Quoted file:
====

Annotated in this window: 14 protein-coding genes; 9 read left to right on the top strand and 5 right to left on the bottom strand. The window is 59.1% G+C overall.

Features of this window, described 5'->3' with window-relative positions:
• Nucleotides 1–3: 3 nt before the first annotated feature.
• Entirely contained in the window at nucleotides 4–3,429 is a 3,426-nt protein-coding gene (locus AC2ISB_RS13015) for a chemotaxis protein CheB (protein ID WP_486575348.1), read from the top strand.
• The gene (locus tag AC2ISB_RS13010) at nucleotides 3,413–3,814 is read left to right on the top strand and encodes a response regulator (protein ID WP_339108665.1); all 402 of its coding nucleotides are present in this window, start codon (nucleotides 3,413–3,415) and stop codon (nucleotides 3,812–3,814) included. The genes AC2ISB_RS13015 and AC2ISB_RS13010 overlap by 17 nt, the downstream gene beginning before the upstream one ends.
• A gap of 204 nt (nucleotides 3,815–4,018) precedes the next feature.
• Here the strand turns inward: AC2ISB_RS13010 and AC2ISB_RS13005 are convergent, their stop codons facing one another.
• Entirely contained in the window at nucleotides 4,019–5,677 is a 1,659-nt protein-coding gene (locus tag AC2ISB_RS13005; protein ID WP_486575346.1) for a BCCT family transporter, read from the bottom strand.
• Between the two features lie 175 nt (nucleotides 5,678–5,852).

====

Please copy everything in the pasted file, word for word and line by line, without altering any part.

Annotated in this window: 14 protein-coding genes; 9 read left to right on the top strand and 5 right to left on the bottom strand. The window is 59.1% G+C overall.

Features of this window, described 5'->3' with window-relative positions:
• Nucleotides 1–3: 3 nt before the first annotated feature.
• Entirely contained in the window at nucleotides 4–3,429 is a 3,426-nt protein-coding gene (locus AC2ISB_RS13015) for a chemotaxis protein CheB (protein ID WP_486575348.1), read from the top strand.
• The gene (locus tag AC2ISB_RS13010) at nucleotides 3,413–3,814 is read left to right on the top strand and encodes a response regulator (protein ID WP_339108665.1); all 402 of its coding nucleotides are present in this window, start codon (nucleotides 3,413–3,415) and stop codon (nucleotides 3,812–3,814) included. The genes AC2ISB_RS13015 and AC2ISB_RS13010 overlap by 17 nt, the downstream gene beginning before the upstream one ends.
• A gap of 204 nt (nucleotides 3,815–4,018) precedes the next feature.
• Here the strand turns inward: AC2ISB_RS13010 and AC2ISB_RS13005 are convergent, their stop codons facing one another.
• Entirely contained in the window at nucleotides 4,019–5,677 is a 1,659-nt protein-coding gene (locus tag AC2ISB_RS13005; protein ID WP_486575346.1) for a BCCT family transporter, read from the bottom strand.
• Between the two features lie 175 nt (nucleotides 5,678–5,852).